ATLANTA — Georgia Gov. Brian Kemp and his floor leader, Senator Clint Dixon, introduced a new bill allowing parents to decide whether or not their kids will wear masks in school. During a news conference unveiling the 'Unmask Georgia Students Act,' Kemp pressed that "we've got to continue to move back to normal operations."
The governor stated the new bill, which would take effect upon signature, would give parents an "opt out" on whether or not to mask their children in the classroom. The bill is still in the early stages and still needs to make it through the state House and Senate.
Kemp emphasized that the bill wouldn't outlaw or prevent students from wearing masks, but rather give them the option to decide if they or their parents wish not to. The bill also doesn't require parents to provide any reason for why their child will not be wearing a mask.
"People are beyond frustrated, they want our kids in the classroom," Kemp said on Monday. "At this point in the pandemic, we should leave it up to the parents."
So, how will this be reinforced?
Kemp wasn't exactly clear on explaining that other than to say they "hopefully won't have to worry" about it. What clarification was given seemed to simply state that a child can not be punished or face any academic consequences for not wearing a mask in the classroom, according to the bill. Still, the governor seemed to understand that attempted pushback to the legislation would likely happen.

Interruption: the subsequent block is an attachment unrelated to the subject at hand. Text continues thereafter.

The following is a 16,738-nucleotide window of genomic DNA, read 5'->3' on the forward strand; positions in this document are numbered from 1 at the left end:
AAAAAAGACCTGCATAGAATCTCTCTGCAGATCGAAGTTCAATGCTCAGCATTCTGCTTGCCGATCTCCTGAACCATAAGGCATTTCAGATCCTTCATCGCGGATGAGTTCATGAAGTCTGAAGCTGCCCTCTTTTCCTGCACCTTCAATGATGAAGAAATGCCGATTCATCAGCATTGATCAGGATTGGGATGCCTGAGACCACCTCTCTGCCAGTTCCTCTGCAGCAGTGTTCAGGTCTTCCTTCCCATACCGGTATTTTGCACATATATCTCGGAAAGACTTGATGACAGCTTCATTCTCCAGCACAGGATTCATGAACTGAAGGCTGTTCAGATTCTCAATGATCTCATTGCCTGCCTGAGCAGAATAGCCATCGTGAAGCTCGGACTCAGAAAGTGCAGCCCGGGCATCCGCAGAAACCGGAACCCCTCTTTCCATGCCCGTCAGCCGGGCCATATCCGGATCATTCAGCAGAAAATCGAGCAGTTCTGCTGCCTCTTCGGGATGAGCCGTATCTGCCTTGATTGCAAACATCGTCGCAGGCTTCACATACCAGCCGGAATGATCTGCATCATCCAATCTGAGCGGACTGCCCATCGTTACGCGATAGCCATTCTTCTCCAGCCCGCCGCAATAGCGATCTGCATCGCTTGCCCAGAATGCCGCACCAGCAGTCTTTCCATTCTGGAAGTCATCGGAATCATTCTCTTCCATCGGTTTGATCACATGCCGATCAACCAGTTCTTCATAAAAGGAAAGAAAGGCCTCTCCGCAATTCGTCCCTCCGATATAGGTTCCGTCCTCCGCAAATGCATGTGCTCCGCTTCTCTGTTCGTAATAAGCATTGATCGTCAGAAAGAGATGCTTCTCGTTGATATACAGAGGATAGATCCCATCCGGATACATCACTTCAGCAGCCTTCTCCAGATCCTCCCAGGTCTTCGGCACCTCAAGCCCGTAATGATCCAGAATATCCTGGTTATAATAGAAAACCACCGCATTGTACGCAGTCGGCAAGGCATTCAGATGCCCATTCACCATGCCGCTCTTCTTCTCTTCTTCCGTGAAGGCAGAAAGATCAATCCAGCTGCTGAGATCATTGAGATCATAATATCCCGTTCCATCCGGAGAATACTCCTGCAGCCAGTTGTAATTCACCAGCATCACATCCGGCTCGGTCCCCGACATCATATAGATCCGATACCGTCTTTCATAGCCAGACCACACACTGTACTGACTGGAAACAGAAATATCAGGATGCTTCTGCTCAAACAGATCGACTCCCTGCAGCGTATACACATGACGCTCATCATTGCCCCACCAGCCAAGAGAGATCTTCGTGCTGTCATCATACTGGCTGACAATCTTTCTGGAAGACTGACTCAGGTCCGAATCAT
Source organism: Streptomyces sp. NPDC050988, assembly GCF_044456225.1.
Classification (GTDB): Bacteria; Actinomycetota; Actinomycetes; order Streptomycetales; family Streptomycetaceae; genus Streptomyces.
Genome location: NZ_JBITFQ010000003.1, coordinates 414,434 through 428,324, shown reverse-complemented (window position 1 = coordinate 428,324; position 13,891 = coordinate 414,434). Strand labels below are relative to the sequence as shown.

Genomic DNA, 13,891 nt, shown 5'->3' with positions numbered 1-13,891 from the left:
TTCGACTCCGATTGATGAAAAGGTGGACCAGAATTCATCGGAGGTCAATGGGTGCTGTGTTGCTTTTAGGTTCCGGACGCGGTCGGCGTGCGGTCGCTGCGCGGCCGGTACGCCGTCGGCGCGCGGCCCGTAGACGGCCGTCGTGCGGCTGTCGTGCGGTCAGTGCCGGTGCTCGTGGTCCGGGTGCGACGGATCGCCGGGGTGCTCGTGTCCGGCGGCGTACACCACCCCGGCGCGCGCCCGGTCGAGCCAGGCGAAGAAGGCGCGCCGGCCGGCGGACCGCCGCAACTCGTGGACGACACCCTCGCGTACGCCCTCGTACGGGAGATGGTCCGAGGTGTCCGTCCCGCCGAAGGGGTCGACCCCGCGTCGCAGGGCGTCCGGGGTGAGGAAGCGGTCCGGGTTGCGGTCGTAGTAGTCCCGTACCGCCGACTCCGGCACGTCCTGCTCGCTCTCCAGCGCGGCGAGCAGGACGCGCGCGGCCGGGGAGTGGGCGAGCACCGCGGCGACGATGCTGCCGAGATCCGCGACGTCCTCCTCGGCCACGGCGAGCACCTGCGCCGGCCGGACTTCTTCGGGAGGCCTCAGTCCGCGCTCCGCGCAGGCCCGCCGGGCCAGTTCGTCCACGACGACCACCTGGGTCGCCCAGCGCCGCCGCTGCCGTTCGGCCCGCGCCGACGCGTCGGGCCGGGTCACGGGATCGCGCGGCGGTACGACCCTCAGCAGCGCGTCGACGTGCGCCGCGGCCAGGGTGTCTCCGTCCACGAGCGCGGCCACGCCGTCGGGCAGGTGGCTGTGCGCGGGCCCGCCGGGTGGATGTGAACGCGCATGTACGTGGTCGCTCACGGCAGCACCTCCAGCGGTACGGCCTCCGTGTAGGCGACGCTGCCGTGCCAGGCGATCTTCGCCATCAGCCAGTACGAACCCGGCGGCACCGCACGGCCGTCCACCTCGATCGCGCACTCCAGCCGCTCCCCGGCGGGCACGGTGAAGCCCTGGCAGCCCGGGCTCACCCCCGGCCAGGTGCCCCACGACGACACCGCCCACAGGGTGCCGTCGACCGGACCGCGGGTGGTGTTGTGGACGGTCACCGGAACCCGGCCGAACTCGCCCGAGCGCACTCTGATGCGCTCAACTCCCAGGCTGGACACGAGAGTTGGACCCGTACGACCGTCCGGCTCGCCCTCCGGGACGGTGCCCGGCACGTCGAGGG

The governor's office told 11Alive there are around 45 school districts in Georgia that have mask mandates in place to some degree. Among those are Atlanta Public Schools and DeKalb Public Schools, as every metro county is still considered to have high COVID transmission rates by CDC standards.
When asked about the possibility of another variant, creating a spike in cases similar to the recent omicron surge, Kemp did add that COVID "isn't going to just end" but he believes there are now tools to fight the virus.
"Parents are beyond frustrated, especially with young children in the classroom," Kemp remarked. "We should trust parents, their medical providers, with the health of their children."
Still, health officials have been cautious about removing mandates, despite cases from the recent omicron surge leveling off. Medical Director of Infection Prevention for Wellstar Health System Dr. Danny Branstetter previously said people should continue to mask up and get boosted.
Meanwhile, Center for Disease Control and Prevention Director Dr. Rochelle Walensky agreed last week that now is not the time to drop mandates.
11Alive reached out to the Georgia Department of Public Health about the bill. A spokesperson said its policy is to not comment on pending legislation.
APS said in a statement that while it requires students to wear masks under the district’s student dress code policy, school officials are "closely monitoring" what happens with the bill.
"We appreciate state leaders who have provided local school districts the flexibility to keep schools safe by implementing a multi-layered approach to COVID mitigation," the district said.
If passed, Gov. Kemp's bill would expire in June of 2023.